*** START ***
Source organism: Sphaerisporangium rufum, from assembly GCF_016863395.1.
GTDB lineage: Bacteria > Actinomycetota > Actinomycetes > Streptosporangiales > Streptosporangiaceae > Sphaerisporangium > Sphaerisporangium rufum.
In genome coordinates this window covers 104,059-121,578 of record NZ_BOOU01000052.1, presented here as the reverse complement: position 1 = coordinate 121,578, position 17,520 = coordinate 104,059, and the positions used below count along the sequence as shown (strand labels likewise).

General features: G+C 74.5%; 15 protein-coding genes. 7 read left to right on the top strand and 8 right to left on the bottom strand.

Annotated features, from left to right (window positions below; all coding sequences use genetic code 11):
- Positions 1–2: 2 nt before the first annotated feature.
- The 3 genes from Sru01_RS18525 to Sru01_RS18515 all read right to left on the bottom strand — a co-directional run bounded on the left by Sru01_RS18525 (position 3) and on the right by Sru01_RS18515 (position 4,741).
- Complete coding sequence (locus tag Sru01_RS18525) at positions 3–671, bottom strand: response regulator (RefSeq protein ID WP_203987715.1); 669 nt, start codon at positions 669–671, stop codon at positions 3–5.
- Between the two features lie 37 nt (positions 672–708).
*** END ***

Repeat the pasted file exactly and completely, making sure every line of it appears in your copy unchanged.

Source organism: Sphaerisporangium rufum, from assembly GCF_016863395.1.
GTDB lineage: Bacteria > Actinomycetota > Actinomycetes > Streptosporangiales > Streptosporangiaceae > Sphaerisporangium > Sphaerisporangium rufum.
In genome coordinates this window covers 104,059-121,578 of record NZ_BOOU01000052.1, presented here as the reverse complement: position 1 = coordinate 121,578, position 17,520 = coordinate 104,059, and the positions used below count along the sequence as shown (strand labels likewise).

General features: G+C 74.5%; 15 protein-coding genes. 7 read left to right on the top strand and 8 right to left on the bottom strand.

Annotated features, from left to right (window positions below; all coding sequences use genetic code 11):
- Positions 1–2: 2 nt before the first annotated feature.
- The 3 genes from Sru01_RS18525 to Sru01_RS18515 all read right to left on the bottom strand — a co-directional run bounded on the left by Sru01_RS18525 (position 3) and on the right by Sru01_RS18515 (position 4,741).
- Complete coding sequence (locus tag Sru01_RS18525) at positions 3–671, bottom strand: response regulator (RefSeq protein ID WP_203987715.1); 669 nt, start codon at positions 669–671, stop codon at positions 3–5.
- Between the two features lie 37 nt (positions 672–708).